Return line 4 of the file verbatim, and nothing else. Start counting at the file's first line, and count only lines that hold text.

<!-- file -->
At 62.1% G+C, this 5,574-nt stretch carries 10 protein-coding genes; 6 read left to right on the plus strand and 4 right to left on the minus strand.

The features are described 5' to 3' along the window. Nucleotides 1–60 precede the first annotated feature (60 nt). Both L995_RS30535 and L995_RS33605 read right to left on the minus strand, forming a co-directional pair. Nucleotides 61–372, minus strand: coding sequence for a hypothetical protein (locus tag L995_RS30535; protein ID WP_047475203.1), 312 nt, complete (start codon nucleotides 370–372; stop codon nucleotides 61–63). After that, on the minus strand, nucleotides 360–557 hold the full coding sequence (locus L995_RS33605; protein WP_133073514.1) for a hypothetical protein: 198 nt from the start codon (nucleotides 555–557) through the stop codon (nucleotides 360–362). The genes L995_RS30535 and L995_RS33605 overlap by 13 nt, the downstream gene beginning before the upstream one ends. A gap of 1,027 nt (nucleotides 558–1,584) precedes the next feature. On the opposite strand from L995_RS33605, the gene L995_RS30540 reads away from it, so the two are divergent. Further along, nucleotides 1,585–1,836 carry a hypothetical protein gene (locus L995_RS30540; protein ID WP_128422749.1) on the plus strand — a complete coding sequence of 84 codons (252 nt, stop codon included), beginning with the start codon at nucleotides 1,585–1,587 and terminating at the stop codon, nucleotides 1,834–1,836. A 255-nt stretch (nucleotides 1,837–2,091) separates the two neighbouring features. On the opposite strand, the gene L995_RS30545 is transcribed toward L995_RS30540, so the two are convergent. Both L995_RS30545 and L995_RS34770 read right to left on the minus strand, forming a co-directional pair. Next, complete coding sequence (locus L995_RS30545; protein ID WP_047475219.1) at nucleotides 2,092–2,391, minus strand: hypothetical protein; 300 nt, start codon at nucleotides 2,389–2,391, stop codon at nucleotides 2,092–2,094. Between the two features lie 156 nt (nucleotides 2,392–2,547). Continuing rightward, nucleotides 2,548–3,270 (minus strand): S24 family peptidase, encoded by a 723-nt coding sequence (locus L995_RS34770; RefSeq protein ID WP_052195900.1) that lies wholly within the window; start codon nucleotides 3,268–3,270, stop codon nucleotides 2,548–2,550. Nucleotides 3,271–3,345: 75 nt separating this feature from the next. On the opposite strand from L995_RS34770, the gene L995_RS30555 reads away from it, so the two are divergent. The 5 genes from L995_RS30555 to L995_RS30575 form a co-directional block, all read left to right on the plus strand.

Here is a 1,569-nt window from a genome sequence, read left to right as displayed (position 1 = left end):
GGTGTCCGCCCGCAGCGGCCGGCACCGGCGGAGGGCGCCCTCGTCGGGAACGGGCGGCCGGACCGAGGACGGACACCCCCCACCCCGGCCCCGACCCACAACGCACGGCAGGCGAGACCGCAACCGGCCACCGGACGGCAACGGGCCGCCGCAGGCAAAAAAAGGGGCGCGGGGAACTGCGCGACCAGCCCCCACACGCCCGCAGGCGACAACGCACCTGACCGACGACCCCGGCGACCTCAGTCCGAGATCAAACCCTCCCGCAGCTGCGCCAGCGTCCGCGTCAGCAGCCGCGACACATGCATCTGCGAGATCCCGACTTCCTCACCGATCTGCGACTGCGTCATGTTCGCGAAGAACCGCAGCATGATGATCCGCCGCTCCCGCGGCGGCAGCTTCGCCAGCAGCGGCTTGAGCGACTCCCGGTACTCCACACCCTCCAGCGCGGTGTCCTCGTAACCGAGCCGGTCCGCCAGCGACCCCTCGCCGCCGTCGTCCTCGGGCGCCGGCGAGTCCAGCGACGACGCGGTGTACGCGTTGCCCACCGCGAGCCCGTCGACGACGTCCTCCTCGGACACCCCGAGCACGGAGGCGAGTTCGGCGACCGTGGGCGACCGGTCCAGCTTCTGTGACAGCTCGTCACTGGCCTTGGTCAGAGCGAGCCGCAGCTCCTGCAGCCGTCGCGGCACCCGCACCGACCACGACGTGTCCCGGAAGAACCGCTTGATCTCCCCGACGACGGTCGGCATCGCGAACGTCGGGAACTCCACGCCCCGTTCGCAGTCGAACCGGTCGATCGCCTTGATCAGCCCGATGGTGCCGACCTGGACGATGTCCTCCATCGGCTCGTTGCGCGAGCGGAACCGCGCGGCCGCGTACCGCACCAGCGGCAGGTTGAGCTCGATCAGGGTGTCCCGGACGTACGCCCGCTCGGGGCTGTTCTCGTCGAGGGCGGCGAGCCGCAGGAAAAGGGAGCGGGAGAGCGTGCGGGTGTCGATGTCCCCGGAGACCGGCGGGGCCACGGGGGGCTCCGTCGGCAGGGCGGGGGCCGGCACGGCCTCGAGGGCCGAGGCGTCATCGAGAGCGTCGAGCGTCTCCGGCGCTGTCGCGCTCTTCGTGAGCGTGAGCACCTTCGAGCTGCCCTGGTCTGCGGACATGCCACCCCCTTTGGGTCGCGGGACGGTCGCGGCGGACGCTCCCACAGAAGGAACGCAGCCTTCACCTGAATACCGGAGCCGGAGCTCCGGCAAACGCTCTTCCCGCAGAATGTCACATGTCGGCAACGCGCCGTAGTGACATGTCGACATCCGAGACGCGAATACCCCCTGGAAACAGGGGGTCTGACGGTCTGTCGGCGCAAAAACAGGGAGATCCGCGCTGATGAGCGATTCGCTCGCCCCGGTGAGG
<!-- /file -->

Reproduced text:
GGTGTCCGCCCGCAGCGGCCGGCACCGGCGGAGGGCGCCCTCGTCGGGAACGGGCGGCCGGACCGAGGACGGACACCCCCCACCCCGGCCCCGACCCACAACGCACGGCAGGCGAGACCGCAACCGGCCACCGGACGGCAACGGGCCGCCGCAGGCAAAAAAAGGGGCGCGGGGAACTGCGCGACCAGCCCCCACACGCCCGCAGGCGACAACGCACCTGACCGACGACCCCGGCGACCTCAGTCCGAGATCAAACCCTCCCGCAGCTGCGCCAGCGTCCGCGTCAGCAGCCGCGACACATGCATCTGCGAGATCCCGACTTCCTCACCGATCTGCGACTGCGTCATGTTCGCGAAGAACCGCAGCATGATGATCCGCCGCTCCCGCGGCGGCAGCTTCGCCAGCAGCGGCTTGAGCGACTCCCGGTACTCCACACCCTCCAGCGCGGTGTCCTCGTAACCGAGCCGGTCCGCCAGCGACCCCTCGCCGCCGTCGTCCTCGGGCGCCGGCGAGTCCAGCGACGACGCGGTGTACGCGTTGCCCACCGCGAGCCCGTCGACGACGTCCTCCTCGGACACCCCGAGCACGGAGGCGAGTTCGGCGACCGTGGGCGACCGGTCCAGCTTCTGTGACAGCTCGTCACTGGCCTTGGTCAGAGCGAGCCGCAGCTCCTGCAGCCGTCGCGGCACCCGCACCGACCACGACGTGTCCCGGAAGAACCGCTTGATCTCCCCGACGACGGTCGGCATCGCGAACGTCGGGAACTCCACGCCCCGTTCGCAGTCGAACCGGTCGATCGCCTTGATCAGCCCGATGGTGCCGACCTGGACGATGTCCTCCATCGGCTCGTTGCGCGAGCGGAACCGCGCGGCCGCGTACCGCACCAGCGGCAGGTTGAGCTCGATCAGGGTGTCCCGGACGTACGCCCGCTCGGGGCTGTTCTCGTCGAGGGCGGCGAGCCGCAGGAAAAGGGAGCGGGAGAGCGTGCGGGTGTCGATGTCCCCGGAGACCGGCGGGGCCACGGGGGGCTCCGTCGGCAGGGCGGGGGCCGGCACGGCCTCGAGGGCCGAGGCGTCATCGAGAGCGTCGAGCGTCTCCGGCGCTGTCGCGCTCTTCGTGAGCGTGAGCACCTTCGAGCTGCCCTGGTCTGCGGACATGCCACCCCCTTTGGGTCGCGGGACGGTCGCGGCGGACGCTCCCACAGAAGGAACGCAGCCTTCACCTGAATACCGGAGCCGGAGCTCCGGCAAACGCTCTTCCCGCAGAATGTCACATGTCGGCAACGCGCCGTAGTGACATGTCGACATCCGAGACGCGAATACCCCCTGGAAACAGGGGGTCTGACGGTCTGTCGGCGCAAAAACAGGGAGATCCGCGCTGATGAGCGATTCGCTCGCCCCGGTGAGG